Pamela Audrey Hall, a former radio station program director who was active nationally in jazz and contemporary gospel music circles, died of cancer Jan. 21 at St. Agnes Hospital. She was 57 and lived in Ellicott City.
She was named Black Radio's Music Director of the Year in 1992. Billboard Magazine also nominated her as music director of the year.
Born in Philadelphia, she was the daughter of Dr. William Martin Hall, a gynecologist at Sinai Hospital and the old Lutheran and Provident hospitals, who was a founder of the Garwyn Medical Center. Her mother, Mildred DaSilva Hall, is a homemaker. The family moved to Baltimore many years ago and lived in Ashburton.
Ms. Hall attended Samuel Ready School before graduating from Western High School in 1974, where she played on the basketball team.
Ms. Hall earned a bachelor of arts in communication from Howard University, where she graduated with honors. She went into radio as an undergraduate and worked at the campus radio station, WHBC-AM, and was the assistant music director at WHUR-FM.
As a young woman, she studied piano in Baltimore and listened to her father's extensive collection of jazz recordings. She later collaborated with him on a radio program, "Doctor Jazz," which aired on satellite radio. She often visited Blues Alley in Washington and the Left Bank Jazz Society in Baltimore.
"She became a prominent music authority in the industry," said her brother, Norman B. Hall of Martha's Vineyard, Mass. "Many artists owe their career to her giving them air time and breaking in their first records. She stood for the highest ethical standards in the music industry."
Family members said she lived in New York City while in her 20s and was music director at WBLS-FM, part of Inner City Broadcasting.
She was later a promotions representative for Prelude Records and was then a regional promotions manager and artists and repertoire representative at Arista Records, also in New York.
She returned to Baltimore in 1984 and worked in cable television and as a legislative aide to Rep. Elijah E. Cummings. She was also an independent record representative in the Mid-Atlantic region. In 1993, she returned to Howard University as music director and an interim program director.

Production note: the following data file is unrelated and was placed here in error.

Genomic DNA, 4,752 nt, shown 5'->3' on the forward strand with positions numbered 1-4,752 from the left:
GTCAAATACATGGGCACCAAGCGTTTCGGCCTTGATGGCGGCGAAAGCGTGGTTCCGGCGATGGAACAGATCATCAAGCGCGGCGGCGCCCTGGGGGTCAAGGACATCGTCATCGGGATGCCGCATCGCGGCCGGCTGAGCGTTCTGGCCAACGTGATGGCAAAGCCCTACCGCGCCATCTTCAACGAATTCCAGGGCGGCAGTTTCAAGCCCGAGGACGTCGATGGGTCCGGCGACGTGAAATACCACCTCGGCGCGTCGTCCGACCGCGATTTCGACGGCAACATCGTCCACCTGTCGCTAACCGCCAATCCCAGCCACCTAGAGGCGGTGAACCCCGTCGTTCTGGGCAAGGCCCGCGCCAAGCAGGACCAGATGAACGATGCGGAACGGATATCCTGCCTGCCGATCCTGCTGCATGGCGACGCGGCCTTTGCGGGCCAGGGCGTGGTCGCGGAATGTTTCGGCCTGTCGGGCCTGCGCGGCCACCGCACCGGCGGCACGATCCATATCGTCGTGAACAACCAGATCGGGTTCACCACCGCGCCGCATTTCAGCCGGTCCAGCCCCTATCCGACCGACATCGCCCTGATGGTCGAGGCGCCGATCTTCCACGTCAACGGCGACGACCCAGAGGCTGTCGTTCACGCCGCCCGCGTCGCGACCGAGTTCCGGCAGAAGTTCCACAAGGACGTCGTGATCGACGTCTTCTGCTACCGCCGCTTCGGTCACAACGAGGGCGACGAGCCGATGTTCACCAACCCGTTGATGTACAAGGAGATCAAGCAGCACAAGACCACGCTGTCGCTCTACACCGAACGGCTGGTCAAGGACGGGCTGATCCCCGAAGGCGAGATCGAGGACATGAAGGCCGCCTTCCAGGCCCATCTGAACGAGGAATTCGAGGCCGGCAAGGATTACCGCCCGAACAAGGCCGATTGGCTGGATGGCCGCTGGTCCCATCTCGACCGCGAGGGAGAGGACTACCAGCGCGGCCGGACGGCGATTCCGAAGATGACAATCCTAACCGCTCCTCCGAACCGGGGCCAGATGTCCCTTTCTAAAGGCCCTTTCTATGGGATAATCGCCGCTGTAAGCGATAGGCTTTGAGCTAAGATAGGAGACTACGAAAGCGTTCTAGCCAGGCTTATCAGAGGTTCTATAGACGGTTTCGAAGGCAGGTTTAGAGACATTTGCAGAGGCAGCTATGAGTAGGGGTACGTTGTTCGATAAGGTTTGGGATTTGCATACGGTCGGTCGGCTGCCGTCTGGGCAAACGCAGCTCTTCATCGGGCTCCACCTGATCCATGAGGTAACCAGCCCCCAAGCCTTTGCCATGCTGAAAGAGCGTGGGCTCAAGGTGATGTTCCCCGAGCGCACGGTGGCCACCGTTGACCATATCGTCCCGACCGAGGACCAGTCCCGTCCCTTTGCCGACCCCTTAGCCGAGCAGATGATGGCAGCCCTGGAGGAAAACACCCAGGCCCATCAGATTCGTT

She then briefly changed careers and became a registered representative at T. Rowe Price and Morgan Stanley.
"She could go from politics, to the financial industry, and then back to music," her brother said. "She could hold her own in many fields."
In 2000, she returned to music and was program director and on-air personality for the Jazz channel Riff at WorldSpace Satellite Radio Network in Washington. She also built the format for the WorldSpace Gospel Channel.
In 2011, she became program director for Morgan State's WEAA-FM.
"She was a well-liked person who was really into her music," said Sandi Mallory-Cooper, the station's director of public affairs. "She liked traditional jazz and music and the 1970s and 1980s. She had a way of mixing the old music with the new. She was the kind of person who liked to do one thing and get it done."
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Ms. Hall also built the business plan and assembled an operational team to start a low-power FM broadcast radio station in Howard County. She envisioned a contemporary gospel format called Radiant Broadcasting.
"She was the rock of the Hall family," said her sister, Julie Hall Lowe of Ellicott City. "Her generosity was exhibited in an unconditional and humble manner. She was organized and an impeccable record-keeper."
In her free time, she played basketball, table tennis and tennis and swam. She was a Ravens fan and traveled throughout the Caribbean, Europe and Northern Africa.
As a child, she spent her summers on Martha's Vineyard and returned there annually.
Funeral services will be held at 10:30 a.m. Saturday at Spirit of Faith Christian Center, 8430 Glenmore Road in Ellicott City, where she was a member and worked in its media department.
In addition to her brother and sister, survivors include her father, of Columbus, Ohio; her mother, of Ellicott City; two other brothers, William Martin Hall Jr. of Owings Mills and Phillip Dorsey of Atlanta; two other sisters, Patricia Diane Hall of Ellicott City and Kristy Hall Reel of Columbus, Ohio; and 14 nieces and nephews.